Whittenburg makes a final stand at US Gymnastics Trials | Sports news


By WILL GRAVES, AP Sports Writer

ST. LOUIS (AP) – Donnell Whittenburg can see the end. It’s lurking out there somewhere. Probably this fall, whether he finds his way into the US men’s Olympic tournament team or not.

Seven years have come and gone in a flash. Whittenburg will be 27 years old in August. Hardly ancient, but the physical and mental demands of sport have taken their toll.

Whittenburg remains a mystery even in the last few months of an enigmatic career. Built like an NFL middle linebacker – albeit one only 5 feet 4 tall – Whittenburg struggles to keep the promise he made in his early years on the US national team when he helped the Americans, bronze at the 2014 World Championships and followed a year later with an individual bronze on the vault.

These are his only medals in major international competitions. Born in Baltimore, he was a substitute for the US Olympic team in 2016 and has not played in a World Cup since 2017.

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Yet there remain lightning bolts of what could have been and may still be.

Whittenburg, when healthy and fully committed, remains one of the most powerful vaulters in the world. He presented it on the opening night of the US Olympic Trials 2021 on Thursday and made it into the top 10 of SportsCenter by flying through the air with a full-spinning double-back flip, first performed in the competition by North Korea’s Ri Se Gwang has been.

The judges rewarded Whittenburg with a 15.05, one of two exercises that evening to break the 15.0 mark. But four of Whittenburg’s other five rotations were nowhere near his best. While remaining a force on standing rings – an event that lives up to his combination of strength and control – he finished outside of the top 10 on parallel bars, horizontal bars, floor and pommel horse.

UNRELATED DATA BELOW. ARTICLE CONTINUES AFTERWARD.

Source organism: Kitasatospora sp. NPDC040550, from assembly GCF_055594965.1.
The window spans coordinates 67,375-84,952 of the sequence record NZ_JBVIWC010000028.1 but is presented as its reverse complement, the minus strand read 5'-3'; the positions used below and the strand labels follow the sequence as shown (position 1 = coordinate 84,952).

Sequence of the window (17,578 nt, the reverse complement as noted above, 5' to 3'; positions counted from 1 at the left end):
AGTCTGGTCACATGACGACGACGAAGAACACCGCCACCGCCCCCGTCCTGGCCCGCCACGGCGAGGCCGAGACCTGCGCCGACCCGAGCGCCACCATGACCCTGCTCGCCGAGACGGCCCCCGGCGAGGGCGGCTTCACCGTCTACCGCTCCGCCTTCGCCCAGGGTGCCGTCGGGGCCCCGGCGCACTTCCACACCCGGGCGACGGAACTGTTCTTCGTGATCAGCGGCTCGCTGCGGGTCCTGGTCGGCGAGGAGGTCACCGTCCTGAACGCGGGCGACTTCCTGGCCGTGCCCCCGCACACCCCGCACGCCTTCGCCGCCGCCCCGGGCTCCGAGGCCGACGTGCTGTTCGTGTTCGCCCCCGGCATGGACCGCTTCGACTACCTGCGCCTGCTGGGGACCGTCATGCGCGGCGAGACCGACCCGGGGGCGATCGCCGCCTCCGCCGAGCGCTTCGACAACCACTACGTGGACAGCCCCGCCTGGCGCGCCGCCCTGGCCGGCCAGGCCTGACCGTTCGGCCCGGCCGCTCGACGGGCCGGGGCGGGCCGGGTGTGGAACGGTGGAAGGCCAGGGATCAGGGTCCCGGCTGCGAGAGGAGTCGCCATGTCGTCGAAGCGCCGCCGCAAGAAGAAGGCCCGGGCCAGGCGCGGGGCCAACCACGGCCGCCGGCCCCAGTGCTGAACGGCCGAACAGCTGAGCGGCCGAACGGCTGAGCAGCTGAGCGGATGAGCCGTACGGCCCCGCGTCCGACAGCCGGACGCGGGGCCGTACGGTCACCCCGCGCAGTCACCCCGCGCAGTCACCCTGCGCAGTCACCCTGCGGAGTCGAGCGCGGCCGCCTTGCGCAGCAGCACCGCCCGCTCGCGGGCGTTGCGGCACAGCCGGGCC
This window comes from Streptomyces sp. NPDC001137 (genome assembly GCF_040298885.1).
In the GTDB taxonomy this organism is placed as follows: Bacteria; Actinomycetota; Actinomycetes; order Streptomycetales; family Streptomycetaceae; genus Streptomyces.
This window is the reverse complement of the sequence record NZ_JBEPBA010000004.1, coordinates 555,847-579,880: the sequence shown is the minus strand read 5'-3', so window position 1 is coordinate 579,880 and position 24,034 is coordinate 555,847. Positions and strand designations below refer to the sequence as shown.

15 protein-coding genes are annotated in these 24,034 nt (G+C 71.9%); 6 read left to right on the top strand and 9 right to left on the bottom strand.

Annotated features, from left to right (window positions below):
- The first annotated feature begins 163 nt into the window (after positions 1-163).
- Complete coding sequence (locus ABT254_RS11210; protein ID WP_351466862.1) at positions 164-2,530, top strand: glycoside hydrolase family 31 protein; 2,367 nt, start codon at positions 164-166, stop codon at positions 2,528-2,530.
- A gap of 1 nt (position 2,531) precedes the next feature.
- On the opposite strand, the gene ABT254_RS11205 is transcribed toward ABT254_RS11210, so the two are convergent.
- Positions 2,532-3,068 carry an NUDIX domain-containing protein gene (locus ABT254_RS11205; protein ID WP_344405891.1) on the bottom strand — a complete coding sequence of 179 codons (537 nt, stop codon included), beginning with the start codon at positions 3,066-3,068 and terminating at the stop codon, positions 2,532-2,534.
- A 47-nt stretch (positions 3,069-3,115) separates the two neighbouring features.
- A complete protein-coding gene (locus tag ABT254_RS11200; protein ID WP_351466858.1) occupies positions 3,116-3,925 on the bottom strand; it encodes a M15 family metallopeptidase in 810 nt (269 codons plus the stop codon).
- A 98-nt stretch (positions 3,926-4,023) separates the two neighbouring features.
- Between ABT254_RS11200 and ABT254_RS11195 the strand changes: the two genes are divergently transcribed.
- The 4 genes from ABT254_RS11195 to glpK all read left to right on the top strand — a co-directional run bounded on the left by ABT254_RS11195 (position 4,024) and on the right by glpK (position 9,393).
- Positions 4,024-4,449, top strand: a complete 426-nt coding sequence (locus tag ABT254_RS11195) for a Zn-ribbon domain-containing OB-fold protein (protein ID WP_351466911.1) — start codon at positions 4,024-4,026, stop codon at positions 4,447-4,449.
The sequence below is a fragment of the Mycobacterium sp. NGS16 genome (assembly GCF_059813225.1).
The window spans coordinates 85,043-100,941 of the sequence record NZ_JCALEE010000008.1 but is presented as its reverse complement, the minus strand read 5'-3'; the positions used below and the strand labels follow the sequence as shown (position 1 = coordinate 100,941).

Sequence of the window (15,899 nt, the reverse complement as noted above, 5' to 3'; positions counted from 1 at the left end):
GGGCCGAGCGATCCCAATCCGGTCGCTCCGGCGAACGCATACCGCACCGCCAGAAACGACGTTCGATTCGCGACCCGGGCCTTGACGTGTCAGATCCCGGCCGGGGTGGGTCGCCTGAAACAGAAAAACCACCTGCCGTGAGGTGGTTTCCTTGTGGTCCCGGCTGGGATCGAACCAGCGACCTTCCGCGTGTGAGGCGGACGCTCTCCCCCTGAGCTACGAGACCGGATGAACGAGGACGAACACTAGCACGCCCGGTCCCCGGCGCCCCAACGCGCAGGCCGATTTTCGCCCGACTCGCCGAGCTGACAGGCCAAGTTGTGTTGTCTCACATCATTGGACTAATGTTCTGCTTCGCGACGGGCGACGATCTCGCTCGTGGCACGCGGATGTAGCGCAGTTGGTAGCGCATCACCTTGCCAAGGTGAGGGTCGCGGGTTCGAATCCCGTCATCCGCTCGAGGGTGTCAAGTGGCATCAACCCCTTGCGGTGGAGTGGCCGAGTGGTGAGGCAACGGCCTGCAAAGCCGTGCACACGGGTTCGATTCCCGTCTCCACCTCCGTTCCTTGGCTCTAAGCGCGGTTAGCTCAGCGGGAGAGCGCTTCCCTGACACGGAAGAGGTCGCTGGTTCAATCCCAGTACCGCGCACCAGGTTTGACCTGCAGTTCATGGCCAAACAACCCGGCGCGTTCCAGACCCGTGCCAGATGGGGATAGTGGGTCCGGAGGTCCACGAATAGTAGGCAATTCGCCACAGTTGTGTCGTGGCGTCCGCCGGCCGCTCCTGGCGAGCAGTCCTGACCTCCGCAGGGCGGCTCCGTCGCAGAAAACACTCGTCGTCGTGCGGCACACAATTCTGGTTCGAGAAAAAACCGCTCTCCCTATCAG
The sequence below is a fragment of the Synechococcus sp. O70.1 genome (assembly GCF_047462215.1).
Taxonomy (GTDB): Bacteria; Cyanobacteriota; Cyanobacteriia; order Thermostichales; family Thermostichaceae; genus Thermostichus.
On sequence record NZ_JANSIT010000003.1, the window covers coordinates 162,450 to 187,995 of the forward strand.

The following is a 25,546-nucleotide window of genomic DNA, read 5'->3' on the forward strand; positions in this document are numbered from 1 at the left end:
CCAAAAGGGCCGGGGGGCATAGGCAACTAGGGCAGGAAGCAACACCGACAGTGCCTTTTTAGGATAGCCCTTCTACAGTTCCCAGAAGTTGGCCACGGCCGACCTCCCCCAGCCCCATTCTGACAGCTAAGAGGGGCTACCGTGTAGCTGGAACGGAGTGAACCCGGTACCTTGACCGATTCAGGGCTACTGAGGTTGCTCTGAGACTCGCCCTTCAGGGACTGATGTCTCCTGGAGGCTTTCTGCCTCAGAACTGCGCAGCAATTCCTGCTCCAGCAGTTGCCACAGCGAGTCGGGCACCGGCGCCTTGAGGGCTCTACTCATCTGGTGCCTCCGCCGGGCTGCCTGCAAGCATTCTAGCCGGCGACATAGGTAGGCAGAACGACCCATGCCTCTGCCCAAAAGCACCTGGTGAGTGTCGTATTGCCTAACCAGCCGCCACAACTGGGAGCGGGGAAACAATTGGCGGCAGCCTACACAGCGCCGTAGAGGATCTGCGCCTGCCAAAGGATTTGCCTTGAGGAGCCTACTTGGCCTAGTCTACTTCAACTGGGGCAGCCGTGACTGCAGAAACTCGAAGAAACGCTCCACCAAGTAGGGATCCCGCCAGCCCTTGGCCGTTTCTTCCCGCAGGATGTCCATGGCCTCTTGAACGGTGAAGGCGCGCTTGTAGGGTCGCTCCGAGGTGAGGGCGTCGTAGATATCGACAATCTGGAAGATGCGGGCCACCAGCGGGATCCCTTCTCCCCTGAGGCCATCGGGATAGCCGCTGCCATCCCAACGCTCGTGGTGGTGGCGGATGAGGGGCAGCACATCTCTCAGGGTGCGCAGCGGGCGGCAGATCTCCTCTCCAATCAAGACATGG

With Brody Malone, Sam Mikulak, Shane Wiskus and Yul Moldauer in position to secure four places on the US Olympic team, Whittenburg only has one chance of getting to Tokyo if he makes his way to the plus-one spot that the Americans find in the Pan. deserved American Championships in Brazil earlier this month, a meeting Whittenburg watched from the stands as an alternative.

The “plus one” will compete as an individual in Japan. US men’s high-performance director Brett McClure says the decision of who gets it will depend entirely on the medal potential at the Games. Whittenburg’s first Vault score would likely put him in the mix, but the selection committee will have options. Alec Yoder was brilliant on the pommel horse. Alex Diab kept ringing the doorbell.

Whittenburg knows all of this, so he tries to stay in the moment. In what might be his last chance in the spotlight, he spent the warm-up hypeing as many of his competitors as possible.

“It’s these Olympic trials like we’re all boys here,” said Whittenburg. “I’m just trying to show as much love as I can because you know we’ve been fighting these guys for so long and you know new guys are popping up too. I feel like I and my place to be one of the vets here just want everyone to feel comfortable and welcome. That is the reason why I do this. “

Whittenburg didn’t have such a positive attitude in his senior years at the U.S. Olympic and Paralympic Training Center in Colorado. He spent most of a decade there but left in 2019 after failing to reach the World Cup team. He found the atmosphere suffocating.

“I just felt like a kid who was on campus and had to follow rules and stuff and got all the attention on me,” he said.

He moved to a new gym in Wisconsin and worked out with Marvin Kimble, who retired this spring. A hand injury limited Whittenburg earlier this year, but he has moved on. If he can put together two solid vaults in the final on Saturday evening, he will present convincing arguments to the selection committee. After his long and complicated journey, he will take it.

“I already know exactly where I’m stacking. It’s just about doing exactly what I have to do when I’m on the ground, ”he said. “I know that I can compete with the best specialists in the world. If I just do my job, I feel like the rest will take care of itself. “

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